How to open an FBS account?
Click the ‘Open account’ button on our website and proceed to the Personal Area. Before you can start trading, pass a profile verification. Confirm your email and phone number, get your ID verified. This procedure guarantees the safety of your funds and identity. Once you are done with all the checks, go to the preferred trading platform, and start trading.
How to start trading?
If you are 18+ years old, you can join FBS and begin your FX journey. To trade, you need a brokerage account and sufficient knowledge on how assets behave in the financial markets. Start with studying the basics with our free educational materials and creating an FBS account. You may want to test the environment with virtual money with a Demo account. Once you are ready, enter the real market and trade to succeed.
How to withdraw the money you earned with FBS?
The procedure is very straightforward. Go to the Withdrawal page on the website or the Finances section of the FBS Personal Area and access Withdrawal. You can get the earned money via the same payment system that you used for depositing. In case you funded the account via various methods, withdraw your profit via the same methods in the ratio according to the deposited sums.
What is a triangle?
Triangles are a correction five-wave pattern (marked as A-B-C-D-E), which is divided into five types. This pattern is formed in a position prior to the final wave in an impulse or a correction. For example, a triangle could be formed in a wave four in an impulse or wave B in a zigzag.
Also, this pattern occurs in final wave X in a double/triple zigzag or three patterns.
- Wave two of an impulse can’t be a triangle.
- Waves A, B and C are usually zigzags, double zigzags, triple zigzags (that’s rare), double and triple threes.
- Waves D and E could be triangles themselves.
On the next picture, you can find all types of triangles (Horizontal, Barrier, Expanding, Running and Skewed). Let’s examine them one by one.
This pattern is also known as a contracting triangle. As you might guess from the name of this pattern, its lines are aimed towards each other. Each wave of this triangle is shorter than the previous one, which means wave (b) doesn’t break the beginning point of the wave (a), wave (c) doesn’t break the starting point of the wave (b) etc. On the next chart, you can see a triangle in the position of the fourth wave, so a five-wave decline happened right after the pattern.
The only difference from the contracting triangle is that the line B-D or A-C-E is horizontal. The other one goes towards a horizontal line, so a Barrier Triangle is a variation of the contracting pattern. You can find an example of this pattern on the chart below.
This triangle is the trickiest one. It’s simply impossible to predict this pattern from the beginning, so we could count it only when the wave E finishes. Both lines of the pattern are directed in the opposite direction.
Sometimes, the wave B of a triangle could be longer than wave A, but all other waves are smaller from the one before. The next chart shows an example of a Running Triangle in the position of the fourth wave. As you can see, wave ((e)) of the pattern doesn’t reach the upper side of the triangle. This happens quite often, so we should always consider the structure of the wave E to predict its ending.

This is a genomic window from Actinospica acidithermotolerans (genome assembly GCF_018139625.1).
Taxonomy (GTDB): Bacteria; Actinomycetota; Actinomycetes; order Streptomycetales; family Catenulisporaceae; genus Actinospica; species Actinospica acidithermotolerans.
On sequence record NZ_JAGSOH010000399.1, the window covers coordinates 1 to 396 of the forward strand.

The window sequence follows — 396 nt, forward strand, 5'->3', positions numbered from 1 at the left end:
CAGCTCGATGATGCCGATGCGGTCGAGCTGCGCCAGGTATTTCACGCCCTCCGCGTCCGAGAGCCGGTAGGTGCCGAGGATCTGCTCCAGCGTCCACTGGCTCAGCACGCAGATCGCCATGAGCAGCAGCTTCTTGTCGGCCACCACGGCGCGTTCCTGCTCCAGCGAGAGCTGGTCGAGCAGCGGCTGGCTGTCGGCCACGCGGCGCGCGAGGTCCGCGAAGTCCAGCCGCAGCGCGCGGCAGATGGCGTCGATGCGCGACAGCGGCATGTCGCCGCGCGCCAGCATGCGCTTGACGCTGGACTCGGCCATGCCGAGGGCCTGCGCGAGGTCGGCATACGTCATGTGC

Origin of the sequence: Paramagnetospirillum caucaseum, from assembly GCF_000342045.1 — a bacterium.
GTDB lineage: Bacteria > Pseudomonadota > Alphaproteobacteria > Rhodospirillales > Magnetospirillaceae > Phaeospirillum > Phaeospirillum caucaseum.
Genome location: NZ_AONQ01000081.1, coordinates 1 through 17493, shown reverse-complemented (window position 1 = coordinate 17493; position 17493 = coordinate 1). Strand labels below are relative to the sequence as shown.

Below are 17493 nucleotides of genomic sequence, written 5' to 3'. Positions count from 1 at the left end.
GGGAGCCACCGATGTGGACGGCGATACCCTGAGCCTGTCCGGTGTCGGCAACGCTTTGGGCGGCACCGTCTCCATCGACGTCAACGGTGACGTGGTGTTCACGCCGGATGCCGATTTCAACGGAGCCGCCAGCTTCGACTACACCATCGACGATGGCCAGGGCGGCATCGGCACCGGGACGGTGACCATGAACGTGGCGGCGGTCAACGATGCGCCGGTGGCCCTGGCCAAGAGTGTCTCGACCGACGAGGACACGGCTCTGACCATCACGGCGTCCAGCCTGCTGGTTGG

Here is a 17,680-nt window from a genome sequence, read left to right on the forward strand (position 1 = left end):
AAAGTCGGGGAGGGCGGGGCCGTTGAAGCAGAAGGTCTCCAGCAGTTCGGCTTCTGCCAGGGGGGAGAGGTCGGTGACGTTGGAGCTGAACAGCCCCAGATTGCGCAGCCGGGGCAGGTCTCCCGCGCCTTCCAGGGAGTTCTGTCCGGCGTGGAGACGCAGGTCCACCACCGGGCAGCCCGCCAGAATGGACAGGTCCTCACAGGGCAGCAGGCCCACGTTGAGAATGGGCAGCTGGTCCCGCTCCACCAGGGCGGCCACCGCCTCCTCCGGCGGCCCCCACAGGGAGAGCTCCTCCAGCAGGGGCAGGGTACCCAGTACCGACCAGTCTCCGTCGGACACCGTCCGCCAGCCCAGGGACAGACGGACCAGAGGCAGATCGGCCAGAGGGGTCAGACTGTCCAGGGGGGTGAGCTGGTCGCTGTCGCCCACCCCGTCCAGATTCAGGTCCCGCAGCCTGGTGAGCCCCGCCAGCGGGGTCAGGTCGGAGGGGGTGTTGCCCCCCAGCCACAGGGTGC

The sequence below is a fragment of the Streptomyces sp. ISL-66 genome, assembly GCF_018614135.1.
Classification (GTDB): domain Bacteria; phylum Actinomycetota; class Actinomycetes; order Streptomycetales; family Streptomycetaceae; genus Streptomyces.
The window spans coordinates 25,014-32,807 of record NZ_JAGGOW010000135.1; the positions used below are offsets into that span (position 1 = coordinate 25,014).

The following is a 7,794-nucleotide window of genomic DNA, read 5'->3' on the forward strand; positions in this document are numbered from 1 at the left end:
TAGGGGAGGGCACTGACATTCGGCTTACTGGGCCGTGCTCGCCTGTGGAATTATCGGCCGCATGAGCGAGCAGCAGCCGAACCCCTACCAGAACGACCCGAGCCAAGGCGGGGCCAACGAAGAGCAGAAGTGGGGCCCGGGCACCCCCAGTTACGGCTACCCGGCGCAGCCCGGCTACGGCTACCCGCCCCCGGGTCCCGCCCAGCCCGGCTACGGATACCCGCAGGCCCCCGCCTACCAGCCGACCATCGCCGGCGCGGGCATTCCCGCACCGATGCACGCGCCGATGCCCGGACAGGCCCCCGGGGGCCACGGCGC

If a very strong trend takes place, we could face a Skewed Triangle, its wave D is longer than wave B. So. It’s the only type of triangle, which has a direction towards the main trend. This pattern is rare and we should mark it as the last possible scenario. The following chart represents a Skewed Triangle, which pushed the price higher into the fifth wave.
Other examples: Ending of wave E
It’s possible for the wave E to break the A-C line of a triangle. If this happens, it’s important to wait for the price to come back into a range of the pattern. As you can see on the chart below, the pair tested the triangle’s lower side, but a subsequent pullback from it led to the beginning of the fifth wave.
Massive fifth wave
From time to time, the market could move pretty fast right after a triangle. The next chart shows that case. The ending of the wave ((iv)) as a triangle turned out to a huge rally in wave ((v)). As far as we know that a triangle forms prior to the final wave in an impulse, we should expect a correction after the rally. Note that there’s also a small triangle in wave (iv) of ((iii)).
If an extension in the third wave takes place, it’s possible to wave two triangles in a row, which could be formed in a position of the fourth waves from different degrees. You can find an example of such a case on the last chart. Wave 4 of (3) is formed as a triangle, but right after the wave 5 of (3) the market developed another triangle in wave (4).
The Bottom Line
There’re a few deferent shapes of triangles. This pattern is the last correction in impulsive or corrective structures. We could count a triangle only when its structure is fully completed.
2023-07-26 • Updated
Other articles in this section
- Structure of a Trading Robot
- Building a Trading Robot without Programming
- How to Launch Trading Robots in MetaTrader 5?
- Algorithmic Trading: What Is It?
- Fibonacci Ratios and Impulse Waves
- Guidelines of Alternation
- Double Three and Triple Three patterns
- Double Zigzag
- Zig Zag and Flat Patterns in Trading
- Advanced techniques of position sizing
- Truncation in the Elliott Wave Theory
- What is an extension?
- Ending Diagonal Pattern
- How to trade gaps
- Leading diagonal pattern
- Wolfe waves pattern
- Three drives pattern
- Crab Pattern
- ABCD Pattern
- Harmonic patterns
- What is an impulse wave?
- Motive and corrective waves. Wave degrees
- Introduction to the Elliott Wave Theory
- How to trade breakouts
- Trading Forex news
- How to place a Take Profit order?
- Risk management
- How to place a Stop Loss order?
- Technical indicators: trading divergences